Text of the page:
My teaching specialties at OU involve form theory, advanced harmonic theory (focusing on nineteenth-century chromatic tonality), motivic/thematic analysis, and Schenkerian analysis. Every other July I also teach a graduate seminar on philosophical and critical issues relating to music-theory pedagogy. Formal, harmonic, motivic, and Schenkerian methods also inform my scholarship, which centers on music (mostly Germanic, but I’m trying to expand my horizons!) of the eighteenth and nineteenth centuries and on a wide range of theoretical, musicological, music-philosophical, and pedagogical issues. These, on which I have thus far published three books and a dozen essays, include Adorno, Beethoven, thematic ambiguity, performance and analysis, piano pedagogy, variation form, and musical meaning. I have given guest lectures at numerous universities including Florida State, Rice, Stony Brook, Stanford, and the Mannes School and have presented papers at the American Brahms Society, Society for Music Theory, the German Studies Association, and the Southampton Music Analysis Conference. Since receiving my doctorate in music theory from University of Michigan under Kevin Korsyn, I have taught at University of Massachusetts at Amherst and, since 2014, here at OU. Prior to entering academia, I was a freelance pianist and musical director in New York City, from which I hail, working with vocalists from Broadway, the Metropolitan Opera, and the New York City Opera.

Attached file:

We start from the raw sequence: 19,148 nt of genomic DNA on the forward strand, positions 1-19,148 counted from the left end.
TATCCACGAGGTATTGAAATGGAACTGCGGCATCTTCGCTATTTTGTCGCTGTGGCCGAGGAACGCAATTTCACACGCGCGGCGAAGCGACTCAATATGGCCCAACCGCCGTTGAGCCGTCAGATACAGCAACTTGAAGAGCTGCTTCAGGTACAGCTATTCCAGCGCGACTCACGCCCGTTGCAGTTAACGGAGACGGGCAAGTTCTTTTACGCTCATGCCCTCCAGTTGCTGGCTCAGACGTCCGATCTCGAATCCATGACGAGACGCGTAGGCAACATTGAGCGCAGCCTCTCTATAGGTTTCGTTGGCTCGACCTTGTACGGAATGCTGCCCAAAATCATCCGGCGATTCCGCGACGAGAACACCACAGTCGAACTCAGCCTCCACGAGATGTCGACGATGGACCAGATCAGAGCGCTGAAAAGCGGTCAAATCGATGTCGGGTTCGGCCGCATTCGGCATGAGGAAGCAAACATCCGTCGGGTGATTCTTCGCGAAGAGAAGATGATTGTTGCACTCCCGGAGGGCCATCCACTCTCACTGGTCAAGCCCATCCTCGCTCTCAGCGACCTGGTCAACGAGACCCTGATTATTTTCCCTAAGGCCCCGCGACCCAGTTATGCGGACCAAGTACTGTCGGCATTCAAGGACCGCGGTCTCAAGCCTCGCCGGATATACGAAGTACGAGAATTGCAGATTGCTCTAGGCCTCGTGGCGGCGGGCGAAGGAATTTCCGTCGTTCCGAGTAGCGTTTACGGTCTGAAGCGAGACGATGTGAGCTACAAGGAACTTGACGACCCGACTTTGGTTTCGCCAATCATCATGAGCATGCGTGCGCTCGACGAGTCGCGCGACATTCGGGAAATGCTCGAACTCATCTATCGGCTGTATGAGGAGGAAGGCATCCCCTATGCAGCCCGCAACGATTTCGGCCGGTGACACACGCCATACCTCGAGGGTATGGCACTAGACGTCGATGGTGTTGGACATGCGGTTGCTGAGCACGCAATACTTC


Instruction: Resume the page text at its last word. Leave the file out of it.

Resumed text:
For more on my publications, talks, teaching, and performance, please visit jswinkin.com.
- B.M. in Piano Performance, Eastman School of Music
- M.M. in Piano Performance, University of Michigan
- Ph.D. in Music Theory, University of Michigan